Watch out for that pot-hole!!!!
Today was my first day out of the house since Friday. I’ve been camped out in my bedroom since arriving home after surgery. Today, I had an appointment at the V.O.N. clinic to have my dressings changed and my sutures examined. Apparently if you can get to the clinic, then that’s where they want you to go; so my one in-home visit from a nurse is the only one I will get. Saddled with all my spreadsheets that monitored my medications, drainage outputs, temperature and swelling I shuffled to the top of the stairs to start my descent.
Fifteen very steep stairs separated me from the main floor of my house. “One step at a time Patti. Slow and steady.” I chanted to myself. It took several minutes to get down, although it felt more like an hour. I kept hearing the famous Neil Armstrong quote in my head. “That’s one small step for man, one giant leap for mankind”. Only a few days post-op, traveling downstairs for me was just as daunting and almost as thrilling.
Stepping out of the house and into the bright sunshine was incredible. Fresh air, birds chirping, green grass, brightly coloured flowers….it was like landing in OZ. If only I had those ruby red slippers!
Gingerly I made my way to the car clutching what has now become an extra appendage…my giant, soft , flannel, breast pillow. Safely against my chest the pillow kept my seat belt from pressing against me and provided that extra support for the car ride to the clinic.
It takes less than 15 minutes to drive to the clinic from my house. Its a very straightforward route all on city streets. Unfortunately city streets also present the problem of city potholes. Let’s face it, most streets have potholes and unless they are really big, we don’t usually notice them that much. However, when recovering from a mastectomy, where every jolt to the chest feels like a steel toed boot kicking you, I NOTICED! I’m surprised we didn’t get pulled over. We were traveling a good 20km under the speed limit and swerving every few metres to try our best to avoid jostling me too much.
“Look out, giant pot hole coming up to the right. Slow down, speed bump approaching straight ahead.”
The V.O.N clinic is set up for patients needing care pre and post surgery as well as ongoing chronic care. It is open seven days a week and runs efficiently and effectively.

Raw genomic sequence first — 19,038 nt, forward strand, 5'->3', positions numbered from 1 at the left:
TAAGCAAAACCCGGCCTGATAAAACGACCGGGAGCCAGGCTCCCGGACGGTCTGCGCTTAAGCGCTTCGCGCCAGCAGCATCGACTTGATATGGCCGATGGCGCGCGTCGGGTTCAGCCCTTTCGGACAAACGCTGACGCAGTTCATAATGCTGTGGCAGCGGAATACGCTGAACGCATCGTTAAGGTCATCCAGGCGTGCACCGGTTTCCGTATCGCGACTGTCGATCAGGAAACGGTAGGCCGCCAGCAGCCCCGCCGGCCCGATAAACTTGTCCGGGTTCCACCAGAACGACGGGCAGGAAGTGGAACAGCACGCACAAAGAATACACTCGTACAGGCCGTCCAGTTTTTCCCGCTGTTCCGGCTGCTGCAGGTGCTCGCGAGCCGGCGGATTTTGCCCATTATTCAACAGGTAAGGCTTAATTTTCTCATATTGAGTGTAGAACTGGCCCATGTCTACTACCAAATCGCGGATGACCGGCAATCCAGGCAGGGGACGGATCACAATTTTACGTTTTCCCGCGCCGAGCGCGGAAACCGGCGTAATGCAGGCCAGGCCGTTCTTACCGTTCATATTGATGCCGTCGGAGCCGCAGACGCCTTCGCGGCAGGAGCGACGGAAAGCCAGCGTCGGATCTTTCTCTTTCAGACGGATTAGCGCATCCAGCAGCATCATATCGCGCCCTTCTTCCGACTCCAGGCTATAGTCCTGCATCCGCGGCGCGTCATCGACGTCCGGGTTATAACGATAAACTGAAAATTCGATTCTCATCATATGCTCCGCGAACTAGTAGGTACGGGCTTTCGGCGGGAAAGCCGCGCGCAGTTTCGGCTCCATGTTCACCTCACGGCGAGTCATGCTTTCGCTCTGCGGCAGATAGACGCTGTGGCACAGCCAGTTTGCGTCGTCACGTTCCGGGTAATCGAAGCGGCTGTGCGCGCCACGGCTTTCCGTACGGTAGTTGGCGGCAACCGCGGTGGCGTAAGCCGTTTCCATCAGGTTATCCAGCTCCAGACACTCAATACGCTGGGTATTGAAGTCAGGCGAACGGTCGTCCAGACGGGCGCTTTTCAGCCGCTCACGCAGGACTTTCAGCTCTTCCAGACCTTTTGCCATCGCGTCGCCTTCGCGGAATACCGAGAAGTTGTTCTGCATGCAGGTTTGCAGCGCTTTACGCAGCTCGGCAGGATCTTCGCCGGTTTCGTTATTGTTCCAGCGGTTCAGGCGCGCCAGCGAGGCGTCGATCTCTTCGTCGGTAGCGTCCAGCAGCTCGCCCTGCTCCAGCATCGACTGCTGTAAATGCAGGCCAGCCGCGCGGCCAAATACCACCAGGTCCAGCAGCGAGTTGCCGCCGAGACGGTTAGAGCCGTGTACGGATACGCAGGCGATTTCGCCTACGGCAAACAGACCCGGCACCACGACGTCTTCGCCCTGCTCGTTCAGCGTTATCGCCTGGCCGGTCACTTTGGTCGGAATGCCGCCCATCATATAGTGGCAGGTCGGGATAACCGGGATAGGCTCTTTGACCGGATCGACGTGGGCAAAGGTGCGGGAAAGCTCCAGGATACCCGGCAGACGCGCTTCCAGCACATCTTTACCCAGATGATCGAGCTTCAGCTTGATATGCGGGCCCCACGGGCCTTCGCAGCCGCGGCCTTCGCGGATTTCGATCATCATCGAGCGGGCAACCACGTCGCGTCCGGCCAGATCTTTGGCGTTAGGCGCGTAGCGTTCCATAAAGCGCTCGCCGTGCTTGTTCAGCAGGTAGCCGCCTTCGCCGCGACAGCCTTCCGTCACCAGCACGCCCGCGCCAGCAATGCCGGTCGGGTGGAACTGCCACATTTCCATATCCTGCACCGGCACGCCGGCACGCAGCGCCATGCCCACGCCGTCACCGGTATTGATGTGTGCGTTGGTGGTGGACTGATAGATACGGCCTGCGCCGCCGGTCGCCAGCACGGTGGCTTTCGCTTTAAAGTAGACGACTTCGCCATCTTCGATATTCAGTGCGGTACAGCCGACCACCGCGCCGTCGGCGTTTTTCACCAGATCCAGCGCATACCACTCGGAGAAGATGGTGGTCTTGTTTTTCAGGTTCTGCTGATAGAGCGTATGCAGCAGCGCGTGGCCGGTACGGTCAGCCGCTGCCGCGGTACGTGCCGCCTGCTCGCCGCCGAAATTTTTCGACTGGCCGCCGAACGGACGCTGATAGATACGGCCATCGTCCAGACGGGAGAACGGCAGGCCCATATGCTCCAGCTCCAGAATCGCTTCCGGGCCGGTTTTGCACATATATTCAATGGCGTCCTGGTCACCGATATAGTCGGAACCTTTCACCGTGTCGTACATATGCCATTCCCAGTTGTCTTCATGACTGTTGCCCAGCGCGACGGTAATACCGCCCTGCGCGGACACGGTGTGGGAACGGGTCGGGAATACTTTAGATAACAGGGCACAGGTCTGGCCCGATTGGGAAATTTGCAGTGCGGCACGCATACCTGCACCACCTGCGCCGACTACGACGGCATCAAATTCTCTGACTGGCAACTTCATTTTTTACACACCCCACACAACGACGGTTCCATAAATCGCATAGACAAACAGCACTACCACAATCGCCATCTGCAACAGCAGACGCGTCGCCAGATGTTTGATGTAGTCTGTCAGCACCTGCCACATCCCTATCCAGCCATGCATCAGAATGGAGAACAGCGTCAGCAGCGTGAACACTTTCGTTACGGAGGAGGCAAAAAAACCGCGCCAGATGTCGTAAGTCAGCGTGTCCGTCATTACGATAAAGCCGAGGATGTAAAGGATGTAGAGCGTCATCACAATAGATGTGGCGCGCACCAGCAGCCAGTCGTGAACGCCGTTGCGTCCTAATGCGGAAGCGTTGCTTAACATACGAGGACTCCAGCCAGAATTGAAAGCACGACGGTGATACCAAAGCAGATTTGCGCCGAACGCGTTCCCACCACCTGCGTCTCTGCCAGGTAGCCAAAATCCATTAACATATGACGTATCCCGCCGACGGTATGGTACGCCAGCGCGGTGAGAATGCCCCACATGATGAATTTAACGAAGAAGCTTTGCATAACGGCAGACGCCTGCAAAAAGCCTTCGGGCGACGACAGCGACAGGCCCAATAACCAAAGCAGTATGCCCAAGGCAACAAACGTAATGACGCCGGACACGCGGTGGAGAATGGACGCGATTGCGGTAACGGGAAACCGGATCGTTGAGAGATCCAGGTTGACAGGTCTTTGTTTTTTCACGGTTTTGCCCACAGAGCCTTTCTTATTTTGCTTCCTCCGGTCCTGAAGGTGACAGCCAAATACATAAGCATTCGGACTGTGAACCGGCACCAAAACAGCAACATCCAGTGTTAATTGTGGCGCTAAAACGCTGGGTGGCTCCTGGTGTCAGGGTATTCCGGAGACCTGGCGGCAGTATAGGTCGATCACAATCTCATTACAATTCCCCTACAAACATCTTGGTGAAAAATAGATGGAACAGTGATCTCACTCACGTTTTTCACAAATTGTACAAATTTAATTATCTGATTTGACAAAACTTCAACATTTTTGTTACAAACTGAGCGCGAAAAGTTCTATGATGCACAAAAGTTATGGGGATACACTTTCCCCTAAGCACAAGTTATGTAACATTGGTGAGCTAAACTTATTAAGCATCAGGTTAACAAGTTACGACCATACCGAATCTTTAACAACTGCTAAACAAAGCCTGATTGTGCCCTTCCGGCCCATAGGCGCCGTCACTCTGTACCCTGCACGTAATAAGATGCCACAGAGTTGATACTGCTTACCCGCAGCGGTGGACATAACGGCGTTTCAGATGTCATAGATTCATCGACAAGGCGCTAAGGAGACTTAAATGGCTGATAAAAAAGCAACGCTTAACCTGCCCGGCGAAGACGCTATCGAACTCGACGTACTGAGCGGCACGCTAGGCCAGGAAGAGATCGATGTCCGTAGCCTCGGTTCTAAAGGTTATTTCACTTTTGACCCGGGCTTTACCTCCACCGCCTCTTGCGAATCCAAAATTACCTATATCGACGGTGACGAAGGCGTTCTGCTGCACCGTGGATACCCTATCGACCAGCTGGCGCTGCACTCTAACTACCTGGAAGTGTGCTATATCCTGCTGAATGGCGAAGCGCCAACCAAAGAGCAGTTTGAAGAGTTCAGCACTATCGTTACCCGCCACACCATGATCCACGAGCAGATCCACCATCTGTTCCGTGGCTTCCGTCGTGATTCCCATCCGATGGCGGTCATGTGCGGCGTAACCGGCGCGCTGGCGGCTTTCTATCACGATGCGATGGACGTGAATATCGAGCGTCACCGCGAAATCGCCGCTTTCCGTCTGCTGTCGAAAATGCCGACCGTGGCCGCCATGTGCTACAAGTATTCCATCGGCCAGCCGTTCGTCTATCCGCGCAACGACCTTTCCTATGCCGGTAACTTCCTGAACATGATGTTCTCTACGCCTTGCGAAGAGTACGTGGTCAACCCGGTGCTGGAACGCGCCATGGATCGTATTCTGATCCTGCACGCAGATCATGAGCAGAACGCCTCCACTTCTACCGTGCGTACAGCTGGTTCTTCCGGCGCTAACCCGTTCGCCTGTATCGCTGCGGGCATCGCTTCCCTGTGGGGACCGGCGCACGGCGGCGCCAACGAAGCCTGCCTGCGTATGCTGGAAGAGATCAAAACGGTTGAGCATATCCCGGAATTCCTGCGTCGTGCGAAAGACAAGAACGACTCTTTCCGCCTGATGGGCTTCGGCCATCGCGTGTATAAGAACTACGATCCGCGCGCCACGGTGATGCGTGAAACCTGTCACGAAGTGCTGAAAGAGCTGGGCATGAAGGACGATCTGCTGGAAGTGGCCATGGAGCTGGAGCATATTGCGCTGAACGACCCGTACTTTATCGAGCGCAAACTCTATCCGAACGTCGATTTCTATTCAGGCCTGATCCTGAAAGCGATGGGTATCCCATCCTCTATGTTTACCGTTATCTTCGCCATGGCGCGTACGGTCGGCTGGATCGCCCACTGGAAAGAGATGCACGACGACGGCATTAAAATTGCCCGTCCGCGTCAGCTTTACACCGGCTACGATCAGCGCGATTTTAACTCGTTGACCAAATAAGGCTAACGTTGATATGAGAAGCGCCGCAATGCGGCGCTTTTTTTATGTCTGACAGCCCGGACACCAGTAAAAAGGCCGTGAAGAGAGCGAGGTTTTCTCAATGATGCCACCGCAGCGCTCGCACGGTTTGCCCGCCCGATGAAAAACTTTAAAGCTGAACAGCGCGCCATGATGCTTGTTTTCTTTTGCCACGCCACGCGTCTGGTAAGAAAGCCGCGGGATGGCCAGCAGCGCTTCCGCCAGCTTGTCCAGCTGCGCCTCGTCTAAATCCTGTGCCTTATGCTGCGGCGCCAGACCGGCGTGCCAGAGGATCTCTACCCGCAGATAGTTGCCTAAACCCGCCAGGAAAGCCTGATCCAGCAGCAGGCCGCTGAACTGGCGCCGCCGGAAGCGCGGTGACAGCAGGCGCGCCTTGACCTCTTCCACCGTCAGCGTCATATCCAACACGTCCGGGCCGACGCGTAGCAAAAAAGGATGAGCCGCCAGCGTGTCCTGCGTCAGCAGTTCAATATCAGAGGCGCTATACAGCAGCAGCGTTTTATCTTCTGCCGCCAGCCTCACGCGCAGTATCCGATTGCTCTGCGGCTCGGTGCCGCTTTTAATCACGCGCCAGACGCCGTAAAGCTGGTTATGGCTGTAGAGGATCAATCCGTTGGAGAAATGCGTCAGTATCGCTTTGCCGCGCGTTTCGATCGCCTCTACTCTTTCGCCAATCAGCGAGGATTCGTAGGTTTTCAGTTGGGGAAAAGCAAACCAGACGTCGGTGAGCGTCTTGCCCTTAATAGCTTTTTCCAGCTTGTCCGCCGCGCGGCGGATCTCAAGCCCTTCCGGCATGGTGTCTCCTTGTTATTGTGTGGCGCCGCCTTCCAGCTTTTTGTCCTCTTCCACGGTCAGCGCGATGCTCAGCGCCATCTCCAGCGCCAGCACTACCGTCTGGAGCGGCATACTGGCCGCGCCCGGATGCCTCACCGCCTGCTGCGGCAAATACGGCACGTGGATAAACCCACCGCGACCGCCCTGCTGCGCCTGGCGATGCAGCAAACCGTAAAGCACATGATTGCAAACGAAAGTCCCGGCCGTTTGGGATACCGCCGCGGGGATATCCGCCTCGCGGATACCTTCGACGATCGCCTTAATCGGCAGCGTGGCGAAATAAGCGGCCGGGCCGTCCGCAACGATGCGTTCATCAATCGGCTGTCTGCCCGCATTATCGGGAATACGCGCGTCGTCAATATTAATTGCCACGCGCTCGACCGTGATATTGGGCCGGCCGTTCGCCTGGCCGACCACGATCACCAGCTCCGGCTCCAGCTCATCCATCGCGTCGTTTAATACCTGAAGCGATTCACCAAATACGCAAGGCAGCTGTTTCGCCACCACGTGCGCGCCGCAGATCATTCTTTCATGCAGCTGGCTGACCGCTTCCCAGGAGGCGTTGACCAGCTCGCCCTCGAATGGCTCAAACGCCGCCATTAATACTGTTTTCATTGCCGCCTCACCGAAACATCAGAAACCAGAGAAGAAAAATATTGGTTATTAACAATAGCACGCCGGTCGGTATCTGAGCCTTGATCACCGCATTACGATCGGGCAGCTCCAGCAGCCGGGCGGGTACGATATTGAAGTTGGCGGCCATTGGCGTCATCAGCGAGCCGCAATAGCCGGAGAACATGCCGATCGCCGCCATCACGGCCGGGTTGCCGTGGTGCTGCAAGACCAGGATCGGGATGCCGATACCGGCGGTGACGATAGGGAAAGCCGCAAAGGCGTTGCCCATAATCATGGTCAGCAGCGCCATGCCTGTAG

I had a scheduled appointment and did not have to wait long at all. The nurse, a tall, jolly and gregarious man, went through more paperwork with me and explained that I would now be having regular appointments with them instead of in home care. He removed the bandages around the drains, cleaned them, examined them, gave me more tips on caring for them and then re-applied new dressings. He told me what to look for as signs of infection, especially on my left side where the drain site is leaking. “That could be a sign that there is a clot inside and the tubes are blocked. If you spike a fever, have an increase in pain or you notice the seepage turns green and smells, call us right away!” Good grief.
I was in and out in 20 minutes tops. The ride home wasn’t any easier but we made it. I had to rest on the first floor before tackling the stairs again. The 15 steep stairs might as well be Mount Everest as far as my body was concerned. I made the ascent and climbed in to bed right away. It still floors me how incredibly tired I am. It is hard for me being a patient as I am anything but “patient”! I am used to going full throttle, and now I feel like I am barely coasting.
“I need a little rest” I said. Next thing I knew, four hours had passed!
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President of As You Like It Marketing & Communications Inc. Award winning speaker and author. Breast cancer fighter and blogger. I’m sharing my journey…the good, the bad and the ugly. Hoping to help anyone else that has been touched by breast cancer be it you or someone you know or love.
I hope you will get to Davidson, Quebec this summer for some R&R, I would love to have a spot of tea and a visit with you. You will this fight that’s for sure, Your Mom & Dads friend & yours as well, Mary Cunningham
I look forward to that Mary. Thank you